Pruden, longtime ski instructor, dies at 52

Allyn Harvey
Aspen Times Staff Writer

One of Aspen’s original Aussie ski pros, Eve Pruden, died Saturday from complications of acute respiratory distress syndrome. She was 52.

Eve was born on March 19, 1951, in Melbourne, Australia, where she grew up fencing and playing field hockey. After primary school she went to St. Leonard’s Presbyterian Girls College, where she was the valedictorian and school captain from 1965 to 1968.

After a year at Melbourne University, Eve moved to the mountains of Australia, where she started her career as a ski instructor at Falls Creek. Soon after, she moved to Austria to further her expertise as a ski instructor.

In 1971, Eve moved to the United States, joining the Aspen Highlands Ski School under Lefty Brinkman. She was soon certified in the graduated length method of instruction. Eve was the first woman to apply for a slot on the Aspen Highlands Ski Patrol and, after persevering through tryouts over several years, was finally offered a position.

But in December 1980, Eve left Aspen Highlands for Snowmass, where she spent the next 23 seasons teaching adult classes and private lessons.

“She loved the mountains and the freedom of living here,” said Sarah Bogan, a friend and former Highlands instructor who met Eve in the winter of 1971.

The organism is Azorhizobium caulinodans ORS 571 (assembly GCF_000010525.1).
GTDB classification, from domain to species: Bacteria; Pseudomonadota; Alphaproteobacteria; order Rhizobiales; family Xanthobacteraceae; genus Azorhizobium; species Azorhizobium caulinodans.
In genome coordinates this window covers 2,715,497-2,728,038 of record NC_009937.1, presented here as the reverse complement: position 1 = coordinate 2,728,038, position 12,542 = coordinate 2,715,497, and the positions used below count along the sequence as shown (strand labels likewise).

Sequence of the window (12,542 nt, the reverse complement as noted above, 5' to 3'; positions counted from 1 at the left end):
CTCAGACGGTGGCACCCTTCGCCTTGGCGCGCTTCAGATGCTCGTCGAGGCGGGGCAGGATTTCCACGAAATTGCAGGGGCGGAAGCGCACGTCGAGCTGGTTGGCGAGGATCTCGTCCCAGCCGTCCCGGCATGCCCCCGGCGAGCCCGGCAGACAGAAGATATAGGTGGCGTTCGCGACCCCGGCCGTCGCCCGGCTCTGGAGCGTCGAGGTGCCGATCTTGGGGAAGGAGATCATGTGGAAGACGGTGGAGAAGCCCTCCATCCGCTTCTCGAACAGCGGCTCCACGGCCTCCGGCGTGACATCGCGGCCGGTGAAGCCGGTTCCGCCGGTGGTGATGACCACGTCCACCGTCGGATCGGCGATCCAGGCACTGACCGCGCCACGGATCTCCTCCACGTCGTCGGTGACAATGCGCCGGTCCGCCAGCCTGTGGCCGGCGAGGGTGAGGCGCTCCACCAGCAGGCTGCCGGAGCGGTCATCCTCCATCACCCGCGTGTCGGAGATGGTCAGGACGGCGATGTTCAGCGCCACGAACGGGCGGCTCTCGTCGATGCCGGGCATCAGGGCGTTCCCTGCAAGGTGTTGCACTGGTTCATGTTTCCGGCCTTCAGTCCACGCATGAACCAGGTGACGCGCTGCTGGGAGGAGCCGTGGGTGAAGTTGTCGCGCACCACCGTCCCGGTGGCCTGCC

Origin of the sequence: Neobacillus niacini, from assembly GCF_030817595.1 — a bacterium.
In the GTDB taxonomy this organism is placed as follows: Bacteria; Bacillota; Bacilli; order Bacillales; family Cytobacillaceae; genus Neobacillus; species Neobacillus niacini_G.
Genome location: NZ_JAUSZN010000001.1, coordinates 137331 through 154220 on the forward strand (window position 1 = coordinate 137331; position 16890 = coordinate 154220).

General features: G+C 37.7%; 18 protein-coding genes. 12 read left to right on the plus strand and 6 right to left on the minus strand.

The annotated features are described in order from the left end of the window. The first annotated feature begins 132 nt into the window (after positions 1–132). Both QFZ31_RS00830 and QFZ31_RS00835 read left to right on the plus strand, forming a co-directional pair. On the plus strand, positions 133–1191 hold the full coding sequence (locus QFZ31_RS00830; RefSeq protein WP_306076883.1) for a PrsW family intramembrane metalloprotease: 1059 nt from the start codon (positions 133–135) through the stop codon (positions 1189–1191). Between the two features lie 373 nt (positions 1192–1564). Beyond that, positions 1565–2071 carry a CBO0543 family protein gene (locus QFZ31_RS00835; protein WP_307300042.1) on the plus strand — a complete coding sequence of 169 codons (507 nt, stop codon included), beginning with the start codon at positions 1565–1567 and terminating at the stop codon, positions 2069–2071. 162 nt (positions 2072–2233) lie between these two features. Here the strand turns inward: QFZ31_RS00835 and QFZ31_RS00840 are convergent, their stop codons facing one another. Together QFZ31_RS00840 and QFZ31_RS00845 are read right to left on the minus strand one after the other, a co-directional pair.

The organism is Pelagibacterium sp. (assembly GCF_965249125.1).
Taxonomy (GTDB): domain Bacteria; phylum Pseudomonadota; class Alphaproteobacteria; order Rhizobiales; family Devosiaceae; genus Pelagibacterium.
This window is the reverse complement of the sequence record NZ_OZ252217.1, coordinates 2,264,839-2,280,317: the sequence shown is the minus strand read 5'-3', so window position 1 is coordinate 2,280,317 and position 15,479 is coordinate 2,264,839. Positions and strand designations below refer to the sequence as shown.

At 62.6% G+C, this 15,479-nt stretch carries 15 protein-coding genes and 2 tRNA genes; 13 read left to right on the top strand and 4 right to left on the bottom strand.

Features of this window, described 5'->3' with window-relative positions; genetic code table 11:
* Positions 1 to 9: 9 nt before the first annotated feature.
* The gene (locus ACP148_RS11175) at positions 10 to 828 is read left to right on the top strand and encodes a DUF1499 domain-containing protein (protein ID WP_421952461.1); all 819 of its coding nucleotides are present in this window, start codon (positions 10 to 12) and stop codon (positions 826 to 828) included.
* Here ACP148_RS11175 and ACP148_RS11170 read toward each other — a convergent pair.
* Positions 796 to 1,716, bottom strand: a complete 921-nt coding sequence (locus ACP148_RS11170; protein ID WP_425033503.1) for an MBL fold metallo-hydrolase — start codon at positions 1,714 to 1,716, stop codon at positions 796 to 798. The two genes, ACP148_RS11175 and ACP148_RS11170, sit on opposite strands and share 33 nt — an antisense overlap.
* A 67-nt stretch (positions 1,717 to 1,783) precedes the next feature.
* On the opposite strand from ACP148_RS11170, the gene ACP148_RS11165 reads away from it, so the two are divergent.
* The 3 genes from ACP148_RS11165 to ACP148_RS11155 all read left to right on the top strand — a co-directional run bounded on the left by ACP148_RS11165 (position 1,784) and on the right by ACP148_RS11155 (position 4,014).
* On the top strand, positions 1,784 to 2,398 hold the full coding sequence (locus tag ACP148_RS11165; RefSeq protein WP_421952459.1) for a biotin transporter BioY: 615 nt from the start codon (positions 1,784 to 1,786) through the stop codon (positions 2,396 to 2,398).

Eve, an avid tennis player and golfer, was known as always being up for a good time, especially if it meant she could be outside.

“If you called her and asked her to do something, she was always ready to go. She was always up for fun and adventure,” Bogan said.

The last time Bogan saw Eve was at Brinkman’s memorial in late June. At the time Eve wasn’t feeling well, and about a week later she checked in to St. Mary’s Hospital in Grand Junction.

Over the next six weeks Eve’s situation worsened, and she never returned to her home on Faraway Road in Snowmass Village.

Bogan said Eve’s doctors believed that her lung failure was the result of an infection or some other problem elsewhere in her body. According to the Web site maintained by the American Lung Association, acute respiratory distress syndrome is usually associated with the malfunction of organs elsewhere in the body. It has a fatality rate of 40 percent.

Eve is survived by her mother, Elaine Pruden, her brother Mark Pruden’s family, which includes sister-in-law Janet, nieces Claire and Georgina and nephew Jonathan.

A memorial service is planned for 4 p.m. Friday at the base of the Two Creeks chairlift. A reception will follow.

Donations in Eve’s memory can be made to the Anderson Ranch Art Center’s wood shop, where Eve worked and studied in the summers.

[Allyn Harvey’s e-mail address is]